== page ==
Not cool to be cold

A missed turn on a frigid day could have ended badly

by Thomas Shirtliffe

Rob Vipond, a sledder from The Pas, Manitoba, was snowmobiling near Crossing Bay about 25 years ago, when the logging in the area had just started.

While out with a friend, he was on his way to Moose Lake, but Vipond had missed the intended turn and a little while later he found himself at the Talbot Lake logging camp. Missing that turn proved costly for the two riders, as the temperature was dropping, the sun was setting and they were pretty well out of fuel.

“This was originally supposed to be a day trip to Moose Lake and back,” said Vipond. “That’s only 250 kilometres in total.”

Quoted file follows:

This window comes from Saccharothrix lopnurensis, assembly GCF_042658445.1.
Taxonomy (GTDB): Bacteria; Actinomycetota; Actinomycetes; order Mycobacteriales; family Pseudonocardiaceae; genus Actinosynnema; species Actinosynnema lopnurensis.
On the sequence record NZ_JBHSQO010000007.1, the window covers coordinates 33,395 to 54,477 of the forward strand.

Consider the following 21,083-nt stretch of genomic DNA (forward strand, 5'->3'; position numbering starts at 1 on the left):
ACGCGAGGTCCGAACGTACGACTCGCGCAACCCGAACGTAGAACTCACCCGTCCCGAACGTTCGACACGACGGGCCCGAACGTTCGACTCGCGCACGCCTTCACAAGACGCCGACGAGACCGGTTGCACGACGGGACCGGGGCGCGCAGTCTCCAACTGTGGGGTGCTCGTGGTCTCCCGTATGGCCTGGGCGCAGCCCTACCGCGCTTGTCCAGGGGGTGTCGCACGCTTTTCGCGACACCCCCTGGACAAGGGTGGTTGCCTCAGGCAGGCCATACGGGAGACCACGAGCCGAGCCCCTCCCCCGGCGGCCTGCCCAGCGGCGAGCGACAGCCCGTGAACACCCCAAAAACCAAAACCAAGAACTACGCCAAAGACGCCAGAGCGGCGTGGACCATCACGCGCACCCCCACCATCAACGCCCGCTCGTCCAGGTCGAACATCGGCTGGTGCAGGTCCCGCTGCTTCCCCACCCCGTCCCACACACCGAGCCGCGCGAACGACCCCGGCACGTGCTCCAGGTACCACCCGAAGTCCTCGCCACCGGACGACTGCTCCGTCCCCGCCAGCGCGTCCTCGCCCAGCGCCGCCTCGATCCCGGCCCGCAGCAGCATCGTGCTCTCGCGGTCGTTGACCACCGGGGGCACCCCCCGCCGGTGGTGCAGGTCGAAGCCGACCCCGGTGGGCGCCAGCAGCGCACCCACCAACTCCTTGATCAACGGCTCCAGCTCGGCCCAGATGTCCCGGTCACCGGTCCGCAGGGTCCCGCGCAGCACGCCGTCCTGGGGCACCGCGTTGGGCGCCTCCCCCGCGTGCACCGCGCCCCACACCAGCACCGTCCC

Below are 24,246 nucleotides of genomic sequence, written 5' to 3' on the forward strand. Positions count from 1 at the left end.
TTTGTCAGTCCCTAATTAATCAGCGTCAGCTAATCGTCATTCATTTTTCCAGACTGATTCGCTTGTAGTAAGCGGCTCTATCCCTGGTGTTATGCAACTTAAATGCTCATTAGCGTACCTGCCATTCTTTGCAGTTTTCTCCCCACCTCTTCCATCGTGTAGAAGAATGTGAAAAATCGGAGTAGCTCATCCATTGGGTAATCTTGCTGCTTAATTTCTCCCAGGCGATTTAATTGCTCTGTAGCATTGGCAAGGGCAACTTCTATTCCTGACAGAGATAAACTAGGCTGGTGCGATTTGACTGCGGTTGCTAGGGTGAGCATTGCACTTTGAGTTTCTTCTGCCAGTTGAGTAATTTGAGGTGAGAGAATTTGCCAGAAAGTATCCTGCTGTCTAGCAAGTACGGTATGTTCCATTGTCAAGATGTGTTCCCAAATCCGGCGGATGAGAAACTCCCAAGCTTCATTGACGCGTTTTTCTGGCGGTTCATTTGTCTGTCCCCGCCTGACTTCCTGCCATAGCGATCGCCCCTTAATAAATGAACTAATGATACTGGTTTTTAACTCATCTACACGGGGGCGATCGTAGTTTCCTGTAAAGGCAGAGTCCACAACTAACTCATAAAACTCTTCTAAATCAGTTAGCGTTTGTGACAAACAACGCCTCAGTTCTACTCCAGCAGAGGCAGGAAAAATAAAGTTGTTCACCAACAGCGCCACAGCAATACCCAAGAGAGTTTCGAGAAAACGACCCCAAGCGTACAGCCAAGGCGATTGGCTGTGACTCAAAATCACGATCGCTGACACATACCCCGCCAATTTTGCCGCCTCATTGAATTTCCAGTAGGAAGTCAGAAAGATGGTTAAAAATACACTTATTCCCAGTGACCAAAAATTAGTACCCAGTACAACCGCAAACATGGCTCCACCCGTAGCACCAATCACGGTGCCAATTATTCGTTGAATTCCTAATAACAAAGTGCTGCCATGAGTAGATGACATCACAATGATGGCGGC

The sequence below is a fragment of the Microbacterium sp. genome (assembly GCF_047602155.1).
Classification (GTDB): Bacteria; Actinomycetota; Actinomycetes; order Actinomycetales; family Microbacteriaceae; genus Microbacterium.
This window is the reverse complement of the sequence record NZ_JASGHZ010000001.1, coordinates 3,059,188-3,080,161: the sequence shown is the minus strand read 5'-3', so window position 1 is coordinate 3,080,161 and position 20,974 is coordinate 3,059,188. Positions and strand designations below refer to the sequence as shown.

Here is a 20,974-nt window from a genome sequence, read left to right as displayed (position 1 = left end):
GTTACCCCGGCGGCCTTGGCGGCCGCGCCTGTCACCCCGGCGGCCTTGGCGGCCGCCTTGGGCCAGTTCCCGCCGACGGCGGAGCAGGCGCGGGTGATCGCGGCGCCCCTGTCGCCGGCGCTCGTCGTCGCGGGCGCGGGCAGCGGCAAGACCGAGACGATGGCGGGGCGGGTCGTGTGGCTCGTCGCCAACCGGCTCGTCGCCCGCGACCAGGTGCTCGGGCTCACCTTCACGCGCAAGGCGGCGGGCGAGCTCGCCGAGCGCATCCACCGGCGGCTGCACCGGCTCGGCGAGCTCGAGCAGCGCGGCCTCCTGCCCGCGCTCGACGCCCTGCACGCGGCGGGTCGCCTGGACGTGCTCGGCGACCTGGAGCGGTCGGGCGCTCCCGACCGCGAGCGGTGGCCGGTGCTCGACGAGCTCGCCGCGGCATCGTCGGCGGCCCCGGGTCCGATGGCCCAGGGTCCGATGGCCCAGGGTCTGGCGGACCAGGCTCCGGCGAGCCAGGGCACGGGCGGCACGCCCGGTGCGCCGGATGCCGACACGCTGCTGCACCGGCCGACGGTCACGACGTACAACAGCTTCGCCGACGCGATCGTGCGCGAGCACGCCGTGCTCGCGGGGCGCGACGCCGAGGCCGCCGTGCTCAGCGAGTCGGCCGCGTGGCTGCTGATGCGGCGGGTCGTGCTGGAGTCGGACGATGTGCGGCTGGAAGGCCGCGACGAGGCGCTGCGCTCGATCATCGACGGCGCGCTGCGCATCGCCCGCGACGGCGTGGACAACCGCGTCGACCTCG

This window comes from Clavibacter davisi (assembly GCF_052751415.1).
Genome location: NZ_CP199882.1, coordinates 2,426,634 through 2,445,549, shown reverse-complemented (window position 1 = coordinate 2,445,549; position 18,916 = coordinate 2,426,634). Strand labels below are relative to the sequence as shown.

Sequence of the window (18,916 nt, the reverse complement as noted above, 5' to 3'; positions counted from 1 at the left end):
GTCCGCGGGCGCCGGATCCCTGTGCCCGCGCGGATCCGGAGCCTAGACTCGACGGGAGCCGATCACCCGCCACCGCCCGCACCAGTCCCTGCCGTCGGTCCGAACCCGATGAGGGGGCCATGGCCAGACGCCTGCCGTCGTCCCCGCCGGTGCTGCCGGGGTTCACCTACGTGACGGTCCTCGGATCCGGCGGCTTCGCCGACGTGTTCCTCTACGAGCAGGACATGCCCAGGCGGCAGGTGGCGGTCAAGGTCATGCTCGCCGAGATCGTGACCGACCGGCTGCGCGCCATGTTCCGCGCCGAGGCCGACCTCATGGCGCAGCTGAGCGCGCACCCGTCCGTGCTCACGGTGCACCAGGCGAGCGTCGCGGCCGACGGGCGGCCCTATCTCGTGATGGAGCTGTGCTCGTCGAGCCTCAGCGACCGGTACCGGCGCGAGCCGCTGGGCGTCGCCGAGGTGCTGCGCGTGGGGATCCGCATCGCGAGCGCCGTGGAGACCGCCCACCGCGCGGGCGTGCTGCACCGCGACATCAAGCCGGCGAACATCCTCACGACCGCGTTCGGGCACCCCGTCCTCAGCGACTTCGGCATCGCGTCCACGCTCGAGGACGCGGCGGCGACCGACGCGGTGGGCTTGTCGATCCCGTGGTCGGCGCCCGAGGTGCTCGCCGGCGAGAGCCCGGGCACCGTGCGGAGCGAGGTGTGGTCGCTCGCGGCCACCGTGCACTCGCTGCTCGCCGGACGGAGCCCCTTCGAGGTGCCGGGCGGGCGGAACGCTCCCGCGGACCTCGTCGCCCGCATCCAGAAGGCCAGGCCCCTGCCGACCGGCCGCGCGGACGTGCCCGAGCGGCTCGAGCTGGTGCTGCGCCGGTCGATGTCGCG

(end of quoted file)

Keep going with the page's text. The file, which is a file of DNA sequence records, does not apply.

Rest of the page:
Instead, the two riders were forced to sled back home in the dark after not having made it to Moose Lake. But by then, that was the last of their worries. In full darkness and with the temperature hitting -40 C, Vipond and his friend were able to make it home—and they were cold.

“Fortunately, we had no breakdowns—but unfortunately, we had no handlebar heaters,” said Vipond. “We must have been in some stage of hypothermia by the time we made it home. I guess what doesn’t kill you only makes you stronger—or maybe smarter.”

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